The way that Landlords account for the heating, cooling or hot water supplied to tenants is changing. If a landlord supplies more than one tenant within the same building, then it’s likely that ‘The Heat Network (Metering and Billing) Regulations 2014’ will affect them.
The deadline for complying with the new regulations is 31st December 2015, when Landlords will need to notify the National Measurement Office (NMO) of any existing heat networks.
The notification includes the estimated capacity of the systems and the kWh of heat, cooling or hot water supplied.
Then, 12 months later, the heat supplier must have meters installed to measure heating, cooling or hot water consumption, assuming that doing so is cost effective and technically feasible. Otherwise a feasibility analysis must be completed by 31 December 2016 and then on a four yearly basis.
Where did these regulations come from?
On 25 October 2012, the EU adopted a Directive on energy efficiency: DIRECTIVE 2012/27/EU OF THE EUROPEAN PARLIAMENT AND OF THE COUNCIL.
Article 8 of these regulations led to the introduction of ESOS (Energy Saving Opportunity Scheme), but it was Article 9 that led to the requirements for metering.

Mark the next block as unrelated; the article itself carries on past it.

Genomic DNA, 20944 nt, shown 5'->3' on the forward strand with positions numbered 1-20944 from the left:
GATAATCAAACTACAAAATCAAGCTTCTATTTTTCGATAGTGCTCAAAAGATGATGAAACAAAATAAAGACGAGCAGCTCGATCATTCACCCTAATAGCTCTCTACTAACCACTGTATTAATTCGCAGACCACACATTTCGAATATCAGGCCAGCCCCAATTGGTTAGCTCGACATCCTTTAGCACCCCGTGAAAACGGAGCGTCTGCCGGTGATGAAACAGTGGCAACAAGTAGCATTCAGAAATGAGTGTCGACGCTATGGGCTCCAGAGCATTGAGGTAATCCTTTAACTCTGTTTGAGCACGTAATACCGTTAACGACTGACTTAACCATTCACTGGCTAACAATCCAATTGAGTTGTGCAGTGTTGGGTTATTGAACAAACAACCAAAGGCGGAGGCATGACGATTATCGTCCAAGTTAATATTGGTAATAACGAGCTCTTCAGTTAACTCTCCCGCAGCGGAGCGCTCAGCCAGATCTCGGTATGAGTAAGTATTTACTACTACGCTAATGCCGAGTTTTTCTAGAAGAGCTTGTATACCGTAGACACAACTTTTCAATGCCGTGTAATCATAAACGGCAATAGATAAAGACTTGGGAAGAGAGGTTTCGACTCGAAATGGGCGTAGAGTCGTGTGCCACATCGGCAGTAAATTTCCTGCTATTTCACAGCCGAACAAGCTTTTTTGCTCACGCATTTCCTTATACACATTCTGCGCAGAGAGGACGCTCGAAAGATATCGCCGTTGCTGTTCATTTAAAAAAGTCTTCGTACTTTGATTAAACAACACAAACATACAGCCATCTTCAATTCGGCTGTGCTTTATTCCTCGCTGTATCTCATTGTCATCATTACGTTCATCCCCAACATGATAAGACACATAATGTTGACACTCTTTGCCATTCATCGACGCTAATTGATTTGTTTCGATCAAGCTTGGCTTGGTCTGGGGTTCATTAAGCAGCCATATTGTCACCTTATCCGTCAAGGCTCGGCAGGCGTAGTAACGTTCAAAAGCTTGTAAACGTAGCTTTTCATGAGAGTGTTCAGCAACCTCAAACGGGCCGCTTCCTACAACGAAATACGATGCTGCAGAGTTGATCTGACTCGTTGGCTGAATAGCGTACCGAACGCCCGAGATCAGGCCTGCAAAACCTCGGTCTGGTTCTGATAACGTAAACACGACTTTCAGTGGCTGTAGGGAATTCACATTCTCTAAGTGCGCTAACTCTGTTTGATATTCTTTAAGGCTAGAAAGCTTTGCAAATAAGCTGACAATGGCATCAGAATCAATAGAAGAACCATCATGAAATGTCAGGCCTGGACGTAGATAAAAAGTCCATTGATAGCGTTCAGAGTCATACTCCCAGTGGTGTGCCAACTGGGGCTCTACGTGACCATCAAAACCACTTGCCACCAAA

What are the benefits?
It is an established principle that metering is the first step to energy reduction and the Government has identified that 27% of UK energy consumption comes from heating, cooling and hot water. Heat metering is thought to give consumers more information and therefore control over the cost – acting as a direct financial incentive to reduce waste.
Will this change things?
In the past, it has generally been easier to include heating, cooling and hot water within a rent or service charge. From our experience, with no direct incentive for either the landlord or the tenant to conserve energy, waste occurs, the cost of which tends to be built within the tenants rent.
With no way of identifying waste, issues such as heating and cooling in operation at the same time or services in operation outside of business hours are fairly common place.
But with metering installed as matter of regulation, things are likely to change. Metering and monitoring tends to lead to savings. Savvy organisations that have an ISO50001 energy management system or participate within ESOS will have real data for the first time, an element that has often been missing in the past and has held many organisations back from realising financial savings.